The new composition of the present invention was prepared by admixing 8.1 g, 0.09 mole, of guanidine carbonate from Aldrich Chemicals Inc. with 7.6 g, 0.03 mole, of ammonium metatungstate from Metal Elements Ltd. The resulting mixture was heated at 150° C. for five hours. An alternative process involves wetting the dry mixture with about 20% water. This practice has been found to reduce the heating time of 150° C. to one hour. The product was found to be soluble in water. Certain unique properties of the new composition and of those of the reactants are given below:
______________________________________ New Ammonium Guanidine Composition m-tungstate carbonate______________________________________Melting or 226-228° C. >300° C. >300° C.decomposition:temperatureElementalAnalysis:*% W: 41.3 72.6 20% C: 9.7 -- --% H: 3.9 1.2 6.7% N: 26.9 2.7 46.6Solubility: soluble soluble solublepH of solution 9 2 12in water:______________________________________ *the values given are "found" values. The calculated values for (CH3 H6)3 WO4 °0.5CO3 are: 40.2% W; 9.2% C; 3.9% H; and 27.5% N.
When a solution of 8.1 g guanidine carbonate in 30 ml water (0.09 mole) was mixed with a solution of 7.6 g ammonium tungstate (0.03 mole) in 30 ml water, a white precipitate was formed. The precipitate was insoluble in water even at boiling temperature. Only after continuous boiling for over two hours did the white solid start to go in solution. The insolubility of the precipitate in water made it difficult to impregnate a porous support. However, when the two reactants were admixed in the solid state and heated as above, the product was found to be soluble in water.
When the material prepared according to Example 1 was calcined at 750° C. under nitrogen for two hours, a black powder was obtained. The powder was characterized by XRD as mainly W2 C having the following XRD peak parameters:
______________________________________Peak 2-Theta D-Space I (Rel)______________________________________1 34.550 2.5940 22.922 38.000 2.3660 23.643 39.600 2.2740 100.004 40.400 2.2308 45.085 52.350 1.7463 13.986 58.350 1.5802 8.797 61.950 1.4967 15.84______________________________________
Thermogravimetric analysis of the powder was carried out in air. It showed an increase in weight from 25° C. to 800° C. of 22%. This value corresponds to the calculated increase in weight of tungsten carbide (W2 C) to tungsten trioxide (WO3). Therefore, the material was judged to have substantially no carbon content.
The powder was evaluated as a catalyst for the isomerization of n-heptane. Half a gram of the material was placed in a micro-reactor tube and was pre-activated with hydrogen at 500° C. for four hours. The flow of hydrogen 10 cc/min. Hydrogen was then passed through a reservoir containing n-heptane at room temperature. The n-heptane saturated gas stream was passed over the catalyst at a temperature of 350° C. The conversion of n-heptane was determined by gas chromatography, in comparison to the feed composition. After three hours on stream, a steady state was approached. The conversion of heptane was 20%, with a selectivity of 91% to isomers, mainly of methyl hexanes, 8% hydrogenolysis to low C1 -C6 hydrocarbons, and 1% of mainly benzene and toluene.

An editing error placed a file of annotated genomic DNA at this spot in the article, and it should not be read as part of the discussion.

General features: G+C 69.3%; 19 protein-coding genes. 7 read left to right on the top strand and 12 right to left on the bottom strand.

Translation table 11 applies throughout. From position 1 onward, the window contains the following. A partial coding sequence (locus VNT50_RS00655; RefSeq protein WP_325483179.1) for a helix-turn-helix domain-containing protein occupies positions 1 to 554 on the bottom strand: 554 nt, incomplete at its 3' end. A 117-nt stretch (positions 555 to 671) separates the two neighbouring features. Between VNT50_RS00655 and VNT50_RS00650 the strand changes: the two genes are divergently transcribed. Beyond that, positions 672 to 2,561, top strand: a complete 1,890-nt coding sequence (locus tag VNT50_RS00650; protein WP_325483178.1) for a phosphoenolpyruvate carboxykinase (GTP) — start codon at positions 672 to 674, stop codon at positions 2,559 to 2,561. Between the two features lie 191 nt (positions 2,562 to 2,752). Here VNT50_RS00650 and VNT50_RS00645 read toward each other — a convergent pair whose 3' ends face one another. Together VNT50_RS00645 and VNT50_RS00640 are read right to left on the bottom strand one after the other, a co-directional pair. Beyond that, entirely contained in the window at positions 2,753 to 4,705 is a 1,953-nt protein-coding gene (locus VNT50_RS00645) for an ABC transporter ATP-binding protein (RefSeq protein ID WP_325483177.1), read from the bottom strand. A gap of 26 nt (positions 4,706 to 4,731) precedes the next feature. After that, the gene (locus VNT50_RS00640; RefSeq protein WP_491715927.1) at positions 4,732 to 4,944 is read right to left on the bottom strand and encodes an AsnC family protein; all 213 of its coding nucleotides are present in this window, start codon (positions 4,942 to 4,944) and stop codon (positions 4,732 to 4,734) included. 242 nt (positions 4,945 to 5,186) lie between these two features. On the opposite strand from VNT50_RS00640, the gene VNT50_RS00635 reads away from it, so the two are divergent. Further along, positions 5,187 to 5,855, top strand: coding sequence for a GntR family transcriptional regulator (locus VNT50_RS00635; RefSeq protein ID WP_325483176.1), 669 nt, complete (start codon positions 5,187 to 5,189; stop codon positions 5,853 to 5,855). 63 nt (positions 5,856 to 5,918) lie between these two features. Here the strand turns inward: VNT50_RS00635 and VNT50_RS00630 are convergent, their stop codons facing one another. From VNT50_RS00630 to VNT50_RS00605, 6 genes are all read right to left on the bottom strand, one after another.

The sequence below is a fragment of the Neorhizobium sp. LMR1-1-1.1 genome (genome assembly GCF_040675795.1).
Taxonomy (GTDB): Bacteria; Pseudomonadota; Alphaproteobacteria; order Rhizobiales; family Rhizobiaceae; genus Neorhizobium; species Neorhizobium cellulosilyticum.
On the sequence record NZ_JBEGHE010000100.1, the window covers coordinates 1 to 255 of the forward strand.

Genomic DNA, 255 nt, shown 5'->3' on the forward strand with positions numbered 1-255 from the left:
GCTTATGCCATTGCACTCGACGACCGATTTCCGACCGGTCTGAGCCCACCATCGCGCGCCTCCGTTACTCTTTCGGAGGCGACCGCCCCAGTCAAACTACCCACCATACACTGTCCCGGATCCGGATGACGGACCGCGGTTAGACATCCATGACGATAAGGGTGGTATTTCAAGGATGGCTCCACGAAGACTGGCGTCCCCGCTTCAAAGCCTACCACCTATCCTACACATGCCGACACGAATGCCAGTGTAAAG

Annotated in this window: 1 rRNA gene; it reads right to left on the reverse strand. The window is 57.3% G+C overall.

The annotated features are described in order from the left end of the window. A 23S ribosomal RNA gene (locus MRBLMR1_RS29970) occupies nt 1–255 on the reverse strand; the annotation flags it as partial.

A precursor was prepared according to Example 1, was calcined at 675° C. instead of 750° C. as described in Example 2. The material was found to be W2 CO by XRD. The oxygen-containing phase was formed during partial oxidation of the material during handling. One gram of the powder was evaluated as a catalyst as described in Example 1. At 350° C., the conversion of n-heptane was found to be only 12%. The selectivity was 70% to isomers, 29% to low hydrocarbons, and 1% to aromatics.
This Example shows that when guanidine carbonate and ammonium tungstate were reacted in a molar ratio of 2:1, diguanidinium tungstate was formed. A solution of 18 g of guanidine carbonate (0.2 mole) in 50 ml water was mixed with a solution of 25.3 g of ammonium metatungstate (0.1 mole) in 50 ml water. A white precipitate was formed. A slurry of this precipitate was boiled for two hours, then diluted to 200 ml volume and boiled for an extra thirty minutes. Most of the precipitate in the slurry went into solution. The precipitate was filtered off. The clear solution was mixed with 600 ml of ethanol and was left to cool. Transparent crystals formed. The crystals were filtered, washed with alcohol, and dried at 120° C. for two hours. The decomposition temperature of the crystals was 245° C. Elemental analysis agreed with that of diguanidinium tungstate: Found W: 51, N: 22.5, C: 6.8, H: 2.8% ; Calculated for (CN3 H6)2 WO4 : W: 49.9, N: 22.8, C: 6.5, H: 3.3%. When this material was calcined at 750° C. under nitrogen for two hours, a black powder was formed. XRD patterns gave a profile similar to tungsten carbide (WC) or tungsten nitride (WN):